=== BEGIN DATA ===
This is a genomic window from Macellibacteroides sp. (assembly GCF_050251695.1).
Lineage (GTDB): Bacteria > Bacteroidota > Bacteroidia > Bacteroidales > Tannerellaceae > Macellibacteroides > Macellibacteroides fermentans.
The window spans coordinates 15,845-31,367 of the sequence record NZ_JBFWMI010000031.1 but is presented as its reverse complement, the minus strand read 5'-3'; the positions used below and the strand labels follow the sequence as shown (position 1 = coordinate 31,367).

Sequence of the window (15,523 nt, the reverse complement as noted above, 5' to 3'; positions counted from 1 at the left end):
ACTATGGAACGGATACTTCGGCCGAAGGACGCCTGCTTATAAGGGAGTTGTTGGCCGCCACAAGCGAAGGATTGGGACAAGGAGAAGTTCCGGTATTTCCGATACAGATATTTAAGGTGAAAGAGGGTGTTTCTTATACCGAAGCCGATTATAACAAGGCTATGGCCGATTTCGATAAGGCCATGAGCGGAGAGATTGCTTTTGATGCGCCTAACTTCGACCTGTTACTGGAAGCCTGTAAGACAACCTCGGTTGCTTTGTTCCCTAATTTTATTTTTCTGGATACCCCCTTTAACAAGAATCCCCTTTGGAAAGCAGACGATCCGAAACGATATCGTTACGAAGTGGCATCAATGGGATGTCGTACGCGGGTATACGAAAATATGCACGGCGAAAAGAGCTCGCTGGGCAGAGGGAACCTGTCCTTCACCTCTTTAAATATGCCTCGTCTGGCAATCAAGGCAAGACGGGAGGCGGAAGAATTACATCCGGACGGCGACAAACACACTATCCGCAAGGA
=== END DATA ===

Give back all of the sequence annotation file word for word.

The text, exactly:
This is a genomic window from Macellibacteroides sp. (assembly GCF_050251695.1).
Lineage (GTDB): Bacteria > Bacteroidota > Bacteroidia > Bacteroidales > Tannerellaceae > Macellibacteroides > Macellibacteroides fermentans.
The window spans coordinates 15,845-31,367 of the sequence record NZ_JBFWMI010000031.1 but is presented as its reverse complement, the minus strand read 5'-3'; the positions used below and the strand labels follow the sequence as shown (position 1 = coordinate 31,367).

Sequence of the window (15,523 nt, the reverse complement as noted above, 5' to 3'; positions counted from 1 at the left end):
ACTATGGAACGGATACTTCGGCCGAAGGACGCCTGCTTATAAGGGAGTTGTTGGCCGCCACAAGCGAAGGATTGGGACAAGGAGAAGTTCCGGTATTTCCGATACAGATATTTAAGGTGAAAGAGGGTGTTTCTTATACCGAAGCCGATTATAACAAGGCTATGGCCGATTTCGATAAGGCCATGAGCGGAGAGATTGCTTTTGATGCGCCTAACTTCGACCTGTTACTGGAAGCCTGTAAGACAACCTCGGTTGCTTTGTTCCCTAATTTTATTTTTCTGGATACCCCCTTTAACAAGAATCCCCTTTGGAAAGCAGACGATCCGAAACGATATCGTTACGAAGTGGCATCAATGGGATGTCGTACGCGGGTATACGAAAATATGCACGGCGAAAAGAGCTCGCTGGGCAGAGGGAACCTGTCCTTCACCTCTTTAAATATGCCTCGTCTGGCAATCAAGGCAAGACGGGAGGCGGAAGAATTACATCCGGACGGCGACAAACACACTATCCGCAAGGA